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Relational and non-relational memory – electrophysiological correlates of novelty detection, repetition detection and subsequent memory

Authors

  • Eleonore Soei,

    1. Department of Neuropsychology, Institute of Cognitive Neuroscience, Ruhr-University Bochum, Universitaetsstrasse 150, 44780 Bochum, Germany
    2. International Graduate School of Neuroscience, Ruhr-University Bochum, Universitaetsstrasse 150, 44780 Bochum, Germany
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  • Christian Bellebaum,

    1. Department of Neuropsychology, Institute of Cognitive Neuroscience, Ruhr-University Bochum, Universitaetsstrasse 150, 44780 Bochum, Germany
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  • Irene Daum

    1. Department of Neuropsychology, Institute of Cognitive Neuroscience, Ruhr-University Bochum, Universitaetsstrasse 150, 44780 Bochum, Germany
    2. International Graduate School of Neuroscience, Ruhr-University Bochum, Universitaetsstrasse 150, 44780 Bochum, Germany
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Dr E. Soei, 1Department of Neuropsychology, as above.
E-mail: Eleonore.Soei@rub.de

Abstract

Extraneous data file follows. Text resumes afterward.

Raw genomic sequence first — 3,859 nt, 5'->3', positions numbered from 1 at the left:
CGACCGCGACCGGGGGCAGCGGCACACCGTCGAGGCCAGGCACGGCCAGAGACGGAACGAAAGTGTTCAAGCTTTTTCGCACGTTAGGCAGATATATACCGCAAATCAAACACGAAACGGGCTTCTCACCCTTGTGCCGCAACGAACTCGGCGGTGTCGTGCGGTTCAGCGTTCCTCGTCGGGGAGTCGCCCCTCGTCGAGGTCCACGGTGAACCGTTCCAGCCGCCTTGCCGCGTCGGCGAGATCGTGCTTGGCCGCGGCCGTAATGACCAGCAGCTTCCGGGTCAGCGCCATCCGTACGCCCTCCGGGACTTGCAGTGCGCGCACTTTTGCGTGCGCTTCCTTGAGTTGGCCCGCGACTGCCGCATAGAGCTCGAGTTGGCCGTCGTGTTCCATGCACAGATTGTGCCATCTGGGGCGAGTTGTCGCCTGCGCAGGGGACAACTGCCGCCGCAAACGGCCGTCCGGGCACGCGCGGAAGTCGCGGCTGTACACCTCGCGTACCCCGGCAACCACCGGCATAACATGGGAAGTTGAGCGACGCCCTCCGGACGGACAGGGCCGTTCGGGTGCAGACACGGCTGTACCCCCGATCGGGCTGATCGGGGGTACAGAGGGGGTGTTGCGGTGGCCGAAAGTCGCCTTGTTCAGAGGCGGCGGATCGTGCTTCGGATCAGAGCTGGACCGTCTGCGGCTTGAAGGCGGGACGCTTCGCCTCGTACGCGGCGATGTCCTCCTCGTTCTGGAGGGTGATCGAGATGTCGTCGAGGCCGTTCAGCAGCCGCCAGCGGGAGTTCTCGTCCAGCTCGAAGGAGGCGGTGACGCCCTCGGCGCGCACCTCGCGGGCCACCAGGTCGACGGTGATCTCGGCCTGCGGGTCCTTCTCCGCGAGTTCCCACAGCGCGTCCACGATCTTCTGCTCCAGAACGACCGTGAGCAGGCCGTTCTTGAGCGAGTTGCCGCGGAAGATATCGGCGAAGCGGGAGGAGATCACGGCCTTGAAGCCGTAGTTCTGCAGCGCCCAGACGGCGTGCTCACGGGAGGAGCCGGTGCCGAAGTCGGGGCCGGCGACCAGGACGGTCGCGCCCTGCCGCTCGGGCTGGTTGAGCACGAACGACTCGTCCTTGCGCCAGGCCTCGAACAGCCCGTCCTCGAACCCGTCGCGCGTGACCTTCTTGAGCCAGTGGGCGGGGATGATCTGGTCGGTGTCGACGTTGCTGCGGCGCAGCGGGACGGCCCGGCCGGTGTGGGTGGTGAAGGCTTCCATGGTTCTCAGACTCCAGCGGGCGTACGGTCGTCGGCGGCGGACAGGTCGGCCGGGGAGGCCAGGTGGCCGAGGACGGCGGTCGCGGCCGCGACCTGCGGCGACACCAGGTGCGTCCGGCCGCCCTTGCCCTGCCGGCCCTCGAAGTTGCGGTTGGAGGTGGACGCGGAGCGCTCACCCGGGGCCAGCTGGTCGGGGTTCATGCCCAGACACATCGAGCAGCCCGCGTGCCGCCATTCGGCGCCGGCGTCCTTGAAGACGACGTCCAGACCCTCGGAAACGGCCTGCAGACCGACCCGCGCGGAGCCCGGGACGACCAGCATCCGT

The dissociability of novelty detection in relational (RM) and non-relational memory (NRM) is currently under debate. To further address the time courses and underlying brain correlates of novelty detection, event-related potentials (ERPs) were analysed for encoding and retrieval on three memory tasks in healthy subjects. Spatial and non-spatial RM as well as NRM were assessed separately. The ERPs related to RM and NRM were dissociable for hits and correct rejections in an early and late time window. An early old/new effect was observed for NRM. A late old/new effect replicated the frequently reported recollection-associated old/new effect in terms of direction and amplitudes. Four different novelty types (spatial relational, non-spatial relational, horizontal non-relational and inverted non-relational) were examined. The P3a related to novelty detection differed in horizontal vs. inverted distractors in NRM, but not in spatial vs. non-spatial RM. ERPs for repetition detection (hits during retrieval) and also for subsequent hits (encoding phase) differed between RM and NRM. These findings are discussed in relation to potential brain correlates in RM and NRM during encoding and retrieval.

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